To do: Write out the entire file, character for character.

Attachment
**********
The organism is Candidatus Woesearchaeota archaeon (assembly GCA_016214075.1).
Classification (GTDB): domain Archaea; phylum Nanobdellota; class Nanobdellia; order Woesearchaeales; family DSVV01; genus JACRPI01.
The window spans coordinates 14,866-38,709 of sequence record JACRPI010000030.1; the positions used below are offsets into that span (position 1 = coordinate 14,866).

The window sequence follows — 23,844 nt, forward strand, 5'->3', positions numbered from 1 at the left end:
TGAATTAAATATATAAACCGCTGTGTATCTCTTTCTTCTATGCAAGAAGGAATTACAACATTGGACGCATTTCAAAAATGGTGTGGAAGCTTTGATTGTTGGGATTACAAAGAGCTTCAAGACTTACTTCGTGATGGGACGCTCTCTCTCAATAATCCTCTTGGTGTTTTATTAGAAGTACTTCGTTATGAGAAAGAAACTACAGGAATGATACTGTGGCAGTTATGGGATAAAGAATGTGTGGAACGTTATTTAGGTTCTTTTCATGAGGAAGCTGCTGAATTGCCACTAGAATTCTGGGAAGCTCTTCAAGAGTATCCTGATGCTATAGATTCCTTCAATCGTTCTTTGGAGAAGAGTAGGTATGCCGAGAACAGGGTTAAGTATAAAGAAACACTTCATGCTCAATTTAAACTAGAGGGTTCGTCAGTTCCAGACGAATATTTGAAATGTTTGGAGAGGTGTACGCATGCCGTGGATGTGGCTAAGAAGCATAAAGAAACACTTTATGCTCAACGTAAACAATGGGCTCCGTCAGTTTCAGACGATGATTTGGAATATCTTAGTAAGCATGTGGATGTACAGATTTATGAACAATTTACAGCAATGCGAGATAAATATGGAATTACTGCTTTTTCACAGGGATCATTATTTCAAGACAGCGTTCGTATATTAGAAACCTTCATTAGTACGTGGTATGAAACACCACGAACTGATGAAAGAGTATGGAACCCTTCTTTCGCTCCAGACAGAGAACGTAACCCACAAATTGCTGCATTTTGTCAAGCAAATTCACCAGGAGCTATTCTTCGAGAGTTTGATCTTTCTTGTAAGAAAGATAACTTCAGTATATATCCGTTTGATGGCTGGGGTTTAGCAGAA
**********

The organism is Candidatus Woesearchaeota archaeon (assembly GCA_016214075.1).
Classification (GTDB): domain Archaea; phylum Nanobdellota; class Nanobdellia; order Woesearchaeales; family DSVV01; genus JACRPI01.
The window spans coordinates 14,866-38,709 of sequence record JACRPI010000030.1; the positions used below are offsets into that span (position 1 = coordinate 14,866).

The window sequence follows — 23,844 nt, forward strand, 5'->3', positions numbered from 1 at the left end:
TGAATTAAATATATAAACCGCTGTGTATCTCTTTCTTCTATGCAAGAAGGAATTACAACATTGGACGCATTTCAAAAATGGTGTGGAAGCTTTGATTGTTGGGATTACAAAGAGCTTCAAGACTTACTTCGTGATGGGACGCTCTCTCTCAATAATCCTCTTGGTGTTTTATTAGAAGTACTTCGTTATGAGAAAGAAACTACAGGAATGATACTGTGGCAGTTATGGGATAAAGAATGTGTGGAACGTTATTTAGGTTCTTTTCATGAGGAAGCTGCTGAATTGCCACTAGAATTCTGGGAAGCTCTTCAAGAGTATCCTGATGCTATAGATTCCTTCAATCGTTCTTTGGAGAAGAGTAGGTATGCCGAGAACAGGGTTAAGTATAAAGAAACACTTCATGCTCAATTTAAACTAGAGGGTTCGTCAGTTCCAGACGAATATTTGAAATGTTTGGAGAGGTGTACGCATGCCGTGGATGTGGCTAAGAAGCATAAAGAAACACTTTATGCTCAACGTAAACAATGGGCTCCGTCAGTTTCAGACGATGATTTGGAATATCTTAGTAAGCATGTGGATGTACAGATTTATGAACAATTTACAGCAATGCGAGATAAATATGGAATTACTGCTTTTTCACAGGGATCATTATTTCAAGACAGCGTTCGTATATTAGAAACCTTCATTAGTACGTGGTATGAAACACCACGAACTGATGAAAGAGTATGGAACCCTTCTTTCGCTCCAGACAGAGAACGTAACCCACAAATTGCTGCATTTTGTCAAGCAAATTCACCAGGAGCTATTCTTCGAGAGTTTGATCTTTCTTGTAAGAAAGATAACTTCAGTATATATCCGTTTGATGGCTGGGGTTTAGCAGAA